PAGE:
The long-awaited Taylor Report, commissioned by the Government in September 2016 was published today. Among the issues covered by the 115-page report is gig economy employment.
Among other things, the report recommends that firms which control and supervise their workers should pay a range of benefits, including National Insurance, as well as recommending a new category of worker called a ‘dependent contractor’.
Mr Taylor said a key theme was a perception that the gig economy put too much power into the hand of employers: “Of all the issues that were raised with us as we went around the country, the one that came through most strongly was what the report calls one-sided flexibility.
“One-sided flexibility is where employers seek to transfer all risk onto the shoulder of workers in ways that make people more insecure and makes their lives harder to manage. It’s the people told to be ready for work or travelling to work, only to be told none is available.”
This report follows hot on the heels of the independently produced report from the Social Market Foundation, whose main activity is to commission and publish original papers by independent academic and other experts on key topics in the economical and social fields, with a view to stimulating public discussion on the performance of markets and the social framework within which they operate.
Commenting on both the Taylor Report and the SMF report entitled ‘Rules of Engagement: Reviewing self-employment and employment in the UK’, Crawford Temple, CEO of employment intermediary trade body PRISM, said:
“We needed it to be radical but it’s too high level, which means it’s too timid when tensions in employment status are some of the most pressing social issues of our time.
The report has many high level recommendations but they are just not specific enough. It is therefore difficult to put any value or meaning around them.
Once again the issue of tax has been side-stepped and this will be a critical element in the mix of tax versus rights.
Clearly there is still a lot of detail that needs to be thrashed out. Both employers and workers should be given a clear direction of travel with a view to creating a five-year plan. This will allow everyone to prepare their businesses or working arrangements aligned to any proposed changes.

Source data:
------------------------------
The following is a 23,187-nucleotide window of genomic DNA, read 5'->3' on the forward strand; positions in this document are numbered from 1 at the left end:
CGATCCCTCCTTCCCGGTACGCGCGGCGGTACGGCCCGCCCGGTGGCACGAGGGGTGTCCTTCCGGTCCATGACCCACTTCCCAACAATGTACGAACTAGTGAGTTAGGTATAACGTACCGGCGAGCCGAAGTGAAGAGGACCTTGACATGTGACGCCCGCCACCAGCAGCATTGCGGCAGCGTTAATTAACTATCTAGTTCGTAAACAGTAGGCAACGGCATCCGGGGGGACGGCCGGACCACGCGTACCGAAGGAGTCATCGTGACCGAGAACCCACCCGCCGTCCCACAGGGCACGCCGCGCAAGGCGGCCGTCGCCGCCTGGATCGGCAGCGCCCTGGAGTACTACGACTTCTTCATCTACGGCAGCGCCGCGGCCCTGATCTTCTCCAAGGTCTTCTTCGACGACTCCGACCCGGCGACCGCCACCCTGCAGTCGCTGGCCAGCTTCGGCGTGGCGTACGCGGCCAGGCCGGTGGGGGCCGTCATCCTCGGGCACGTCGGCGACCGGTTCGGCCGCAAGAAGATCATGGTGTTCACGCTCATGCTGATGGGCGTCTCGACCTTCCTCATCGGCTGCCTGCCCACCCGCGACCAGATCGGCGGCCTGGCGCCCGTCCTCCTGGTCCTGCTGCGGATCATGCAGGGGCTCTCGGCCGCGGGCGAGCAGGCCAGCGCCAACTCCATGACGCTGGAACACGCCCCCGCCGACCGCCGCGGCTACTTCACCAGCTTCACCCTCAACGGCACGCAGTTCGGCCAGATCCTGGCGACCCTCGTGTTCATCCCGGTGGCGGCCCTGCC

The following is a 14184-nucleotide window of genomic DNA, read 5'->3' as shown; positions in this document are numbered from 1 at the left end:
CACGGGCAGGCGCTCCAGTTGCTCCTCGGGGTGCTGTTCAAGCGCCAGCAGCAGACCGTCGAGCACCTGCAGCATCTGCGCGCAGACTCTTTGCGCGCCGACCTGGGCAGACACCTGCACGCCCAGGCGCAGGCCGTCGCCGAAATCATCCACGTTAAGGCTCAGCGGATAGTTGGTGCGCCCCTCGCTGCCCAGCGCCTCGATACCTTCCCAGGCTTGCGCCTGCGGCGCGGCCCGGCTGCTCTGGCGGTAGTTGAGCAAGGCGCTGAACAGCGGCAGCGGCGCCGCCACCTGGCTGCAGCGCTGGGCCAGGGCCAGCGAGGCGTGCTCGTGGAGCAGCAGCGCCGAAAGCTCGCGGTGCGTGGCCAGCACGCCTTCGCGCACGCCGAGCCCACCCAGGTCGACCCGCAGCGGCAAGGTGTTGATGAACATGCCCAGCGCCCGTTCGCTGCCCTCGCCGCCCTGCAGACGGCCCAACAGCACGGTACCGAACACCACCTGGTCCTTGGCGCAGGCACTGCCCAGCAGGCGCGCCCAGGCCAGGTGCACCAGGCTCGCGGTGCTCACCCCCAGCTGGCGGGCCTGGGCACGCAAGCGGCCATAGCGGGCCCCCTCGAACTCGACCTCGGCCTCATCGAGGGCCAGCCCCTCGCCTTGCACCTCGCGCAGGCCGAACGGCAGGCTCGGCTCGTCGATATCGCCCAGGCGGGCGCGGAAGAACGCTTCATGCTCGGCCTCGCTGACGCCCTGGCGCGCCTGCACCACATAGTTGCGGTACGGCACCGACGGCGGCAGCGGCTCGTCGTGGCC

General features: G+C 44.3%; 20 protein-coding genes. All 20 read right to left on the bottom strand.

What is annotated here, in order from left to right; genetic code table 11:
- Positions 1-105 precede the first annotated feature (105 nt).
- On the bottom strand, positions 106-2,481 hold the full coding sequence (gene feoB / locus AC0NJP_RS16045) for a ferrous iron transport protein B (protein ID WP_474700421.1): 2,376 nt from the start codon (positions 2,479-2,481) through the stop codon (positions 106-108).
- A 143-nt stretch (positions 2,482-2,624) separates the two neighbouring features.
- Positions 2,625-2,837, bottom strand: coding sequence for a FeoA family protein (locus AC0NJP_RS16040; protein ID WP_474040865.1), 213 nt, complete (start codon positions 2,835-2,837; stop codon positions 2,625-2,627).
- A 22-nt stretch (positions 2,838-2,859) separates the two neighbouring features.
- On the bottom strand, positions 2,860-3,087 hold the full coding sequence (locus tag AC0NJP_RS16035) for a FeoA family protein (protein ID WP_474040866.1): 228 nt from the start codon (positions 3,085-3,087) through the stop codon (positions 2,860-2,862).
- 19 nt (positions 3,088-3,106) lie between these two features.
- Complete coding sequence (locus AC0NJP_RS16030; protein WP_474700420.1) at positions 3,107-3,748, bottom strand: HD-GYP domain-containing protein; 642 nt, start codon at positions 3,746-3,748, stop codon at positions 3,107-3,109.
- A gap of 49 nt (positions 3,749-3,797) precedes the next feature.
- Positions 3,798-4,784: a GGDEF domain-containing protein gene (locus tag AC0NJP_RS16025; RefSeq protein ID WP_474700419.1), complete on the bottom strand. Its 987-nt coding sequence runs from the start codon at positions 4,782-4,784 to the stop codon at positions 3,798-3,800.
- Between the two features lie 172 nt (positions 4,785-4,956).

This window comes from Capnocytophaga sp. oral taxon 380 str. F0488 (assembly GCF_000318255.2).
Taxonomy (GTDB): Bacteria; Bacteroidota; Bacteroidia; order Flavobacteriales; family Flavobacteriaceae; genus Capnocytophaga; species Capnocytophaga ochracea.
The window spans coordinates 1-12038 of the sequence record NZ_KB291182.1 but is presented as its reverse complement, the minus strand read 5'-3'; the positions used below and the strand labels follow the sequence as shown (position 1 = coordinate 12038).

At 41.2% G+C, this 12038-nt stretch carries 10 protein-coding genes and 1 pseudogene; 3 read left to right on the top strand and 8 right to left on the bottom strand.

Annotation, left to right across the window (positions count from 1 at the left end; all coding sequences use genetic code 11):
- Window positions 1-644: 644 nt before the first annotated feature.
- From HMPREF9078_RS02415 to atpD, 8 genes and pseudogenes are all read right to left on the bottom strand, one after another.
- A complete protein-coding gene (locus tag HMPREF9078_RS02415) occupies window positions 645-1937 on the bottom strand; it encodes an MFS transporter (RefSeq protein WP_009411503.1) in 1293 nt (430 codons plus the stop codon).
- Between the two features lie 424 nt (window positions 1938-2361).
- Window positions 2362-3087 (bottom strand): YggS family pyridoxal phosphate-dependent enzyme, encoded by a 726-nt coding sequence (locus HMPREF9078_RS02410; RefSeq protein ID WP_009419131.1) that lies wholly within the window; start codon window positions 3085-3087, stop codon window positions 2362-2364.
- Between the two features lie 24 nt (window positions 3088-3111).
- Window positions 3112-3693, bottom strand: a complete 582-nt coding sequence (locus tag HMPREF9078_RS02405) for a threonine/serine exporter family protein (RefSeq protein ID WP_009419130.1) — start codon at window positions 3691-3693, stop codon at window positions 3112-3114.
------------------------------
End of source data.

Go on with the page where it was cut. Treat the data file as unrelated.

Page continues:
The PRISM-sponsored report by the Social Market Foundation has been the only report so far to address the thorny tax issue by proposing a ‘Hirers’ NI’ where workers are, in the reports words, ‘dependent contractors’.
The government needs to go further and fast by removing the Employers NI threshold for all workers and reducing the headline rate. This simple step would take away a large financial incentive for employers to ‘force’ zero-hours contracts or limited-hour contracts on workers.
For low paid workers below the auto-enrolment threshold, the employer contributions should be made, once again rebalancing the costs.
Taylor emphasises the complexity of the current system and the importance of effective enforcement. This is something that we have been saying for over two years and is further evidence, if needed, that a structural reform of how the tax system works is required.”
The recent changes to the off payroll in the public sector rules were more complex than they should have been as they were rushed and had to work within current constraints of the tax system. Given a little more time the answer could have been far simpler.”
One of the aims of PRISM is to introduce some form of regulatory framework for umbrella companies to operate in, so we note that in this report, Taylor calls for umbrella companies and other intermediaries in the supply chain to fall within the remit of EAS. Whilst we would broadly welcome this or a similar move, as it would put all intermediaries on a level playing field and remove any rogue elements from the industry, we would obviously need to see any proposals in full before making any final comment.